To get past these differences, we need to understand the roots of current Latter-day Saint attitudes and from where these perceptions arose. I would like to explore reasons why I think that Latter-day Saints have been perceived as antienvironmental, and whether such perceptions are justified. I will also offer suggestions on how to move beyond stereotypes and divisive line drawing and how Latter-day Saints can bring a unique perspective of caring for creation that is environmentally friendly, scientifically informed, and faith centered. These views and observations are informed by my own experiences of both growing up in Mormon culture and becoming an ecologist. These views are meant only as personal observations and are not comprehensive; they are given to open more discussion on this topic.
To do this I would like to explore these issues in the context of Don Browning’s practical-theological ethics. He writes from a perspective of hermeneutic realism and practical theology. Hermeneutic realism is the view that understanding rests in dialogue—that pure objectivity is impossible not only in ordinary discourse but in science as well. He has used this framework as a way to look at difficult ethical questions found in practical theology. He has identified five dimensions of moral thinking and practical reason:
In a series of essays and books stretching from the early 1980s to the present, I have identified five dimensions of moral thinking or practical reason: (l) a visional level generally conveyed by narratives and metaphors about the character of the ultimate context of experience, (2) an obligational level guided by some implicit or explicit moral principle of a rather general kind, (3) assumptions about basic regularities of human tendencies and needs, (4) assumptions about pervasive social and ecological patterns that channel and constrain these tendencies and needs, and (5) a level of concrete practices and rules that are informed by all the foregoing dimensions. . . .
A hermeneutically conceived practical-theological ethics should proceed as a dialogue involving all five of these dimensions. According to this view, practical-theological ethics begins with a problem, crisis, or question that exposes the practical thinker’s preunderstanding at each of the five levels.
Using this framework, I want to explore various aspects of the Latter-day Saints and the modern environmental movement. By making these dimensions explicit, I hope to open a dialogue between these currently widely separated groups. I believe it will be useful to see how these dimensions structure the context for a Latter-day Saint environmental viewpoint. I express my own observations in what follows. This is not meant to be an analysis of objectively obtained data, but if my observations are biased, it is because there are little data on Latter-day Saint attitudes about the environment. My observations are based on my interactions with members of the Church in family, church, and educational settings (I teach environmental science at Brigham Young University). These are observations about American Saints only. I hope that these thoughts may be useful both for the Saints trying to understand more about environmentalism and for environmental thinkers curious about how Latter-day Saint beliefs structure attitudes about the environment. I doubt there is a consensus on anything I’m about to say, but I hope to capture broad trends that can be explored by sociologists more rigorously and either confirmed or refuted.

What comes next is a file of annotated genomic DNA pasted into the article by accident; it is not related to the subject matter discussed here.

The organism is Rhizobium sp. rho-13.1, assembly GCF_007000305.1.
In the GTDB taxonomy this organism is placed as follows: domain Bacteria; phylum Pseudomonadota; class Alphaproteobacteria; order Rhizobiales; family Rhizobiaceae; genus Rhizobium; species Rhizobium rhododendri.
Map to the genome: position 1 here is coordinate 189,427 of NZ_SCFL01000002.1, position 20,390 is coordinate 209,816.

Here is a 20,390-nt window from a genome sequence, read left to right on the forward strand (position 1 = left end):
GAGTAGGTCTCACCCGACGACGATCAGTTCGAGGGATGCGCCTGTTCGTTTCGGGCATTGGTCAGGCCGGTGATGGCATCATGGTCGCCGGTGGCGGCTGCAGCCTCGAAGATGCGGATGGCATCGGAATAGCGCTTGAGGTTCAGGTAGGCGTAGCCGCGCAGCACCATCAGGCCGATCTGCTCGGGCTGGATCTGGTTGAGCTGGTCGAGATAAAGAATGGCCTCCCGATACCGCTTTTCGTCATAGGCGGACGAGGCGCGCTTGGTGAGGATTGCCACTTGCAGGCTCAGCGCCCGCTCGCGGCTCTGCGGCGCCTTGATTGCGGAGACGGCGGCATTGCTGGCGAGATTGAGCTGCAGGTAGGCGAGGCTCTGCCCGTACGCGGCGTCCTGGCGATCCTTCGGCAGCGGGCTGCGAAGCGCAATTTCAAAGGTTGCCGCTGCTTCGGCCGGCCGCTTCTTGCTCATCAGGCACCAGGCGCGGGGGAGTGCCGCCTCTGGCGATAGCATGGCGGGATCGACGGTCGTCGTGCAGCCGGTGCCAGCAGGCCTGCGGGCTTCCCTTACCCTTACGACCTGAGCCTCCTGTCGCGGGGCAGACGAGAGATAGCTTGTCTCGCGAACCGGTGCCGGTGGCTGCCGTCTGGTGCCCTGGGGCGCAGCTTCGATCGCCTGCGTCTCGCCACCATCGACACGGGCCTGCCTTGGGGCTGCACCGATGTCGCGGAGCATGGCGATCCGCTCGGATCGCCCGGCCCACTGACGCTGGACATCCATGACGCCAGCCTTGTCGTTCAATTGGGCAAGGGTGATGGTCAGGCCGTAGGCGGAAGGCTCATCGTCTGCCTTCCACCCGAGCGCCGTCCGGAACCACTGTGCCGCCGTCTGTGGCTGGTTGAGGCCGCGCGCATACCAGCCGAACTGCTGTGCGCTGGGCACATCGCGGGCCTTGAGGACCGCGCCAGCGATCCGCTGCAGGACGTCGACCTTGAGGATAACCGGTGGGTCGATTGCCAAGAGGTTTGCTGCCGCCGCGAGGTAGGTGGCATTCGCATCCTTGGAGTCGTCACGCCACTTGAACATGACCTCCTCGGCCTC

Dimension 1: The Ultimate Context of Experience
Latter-day Saint view. Latter-day Saints view this life as a continuation of one that began in the premortal life, where people lived as literal sons and daughters of God. Earth and the known universe were created for our sake. All that exists from the level of stars to bacteria are present to propel human salvation and advancement forward toward greater knowledge and glory. In an eternal biological sense, we are of the same species as God. Latter-day Saints also believe that the earth has a fixed, finite temporal life and that at some point it will die and be re-created to a celestial state. They also believe that the most important truths are revealed to humans through prophets. Truth can be garnered through the scientific method and rational discourse, but these truths must cohere with revealed truth, which always has priority. This viewpoint structures both Latter-day Saint theology and praxis. Therefore, Latter-day Saints look upon this earth life as a stepping-stone to greater things. Of ultimate concern during this earthly sojourn are those things that will be taken into the next life, such as family relationships structured by married couples and children, and priesthood-defined power and its associated ordinances. Interestingly, Latter-day Saint doctrine includes the notion that the earth has a spirit and is alive in some sense, and that it can “feel” the wickedness of the earth’s inhabitants, including the degradations of sin and pollution produced by the human family (see Moses 7:48).
Typical environmental view. Conversely, most biologically based environmental ethics are based on the overwhelming physical evidence presented by geology, genetics, physiology, anatomy, and sophisticated mathematical modeling that earth came into being 4.5 billion years ago and that life has evolved through the Darwinian process of natural selection and genetics. Humans are one of many species that have occupied the earth since life’s appearance over 600 million years ago. The value of life comes from the recognition that it demonstratively exists in only one place in the universe and that its rarity and diversity are unique objects that have value in and of themselves, or may be practically useful and necessary to human survival. Truth is gathered only through the scientific method and rational discourse.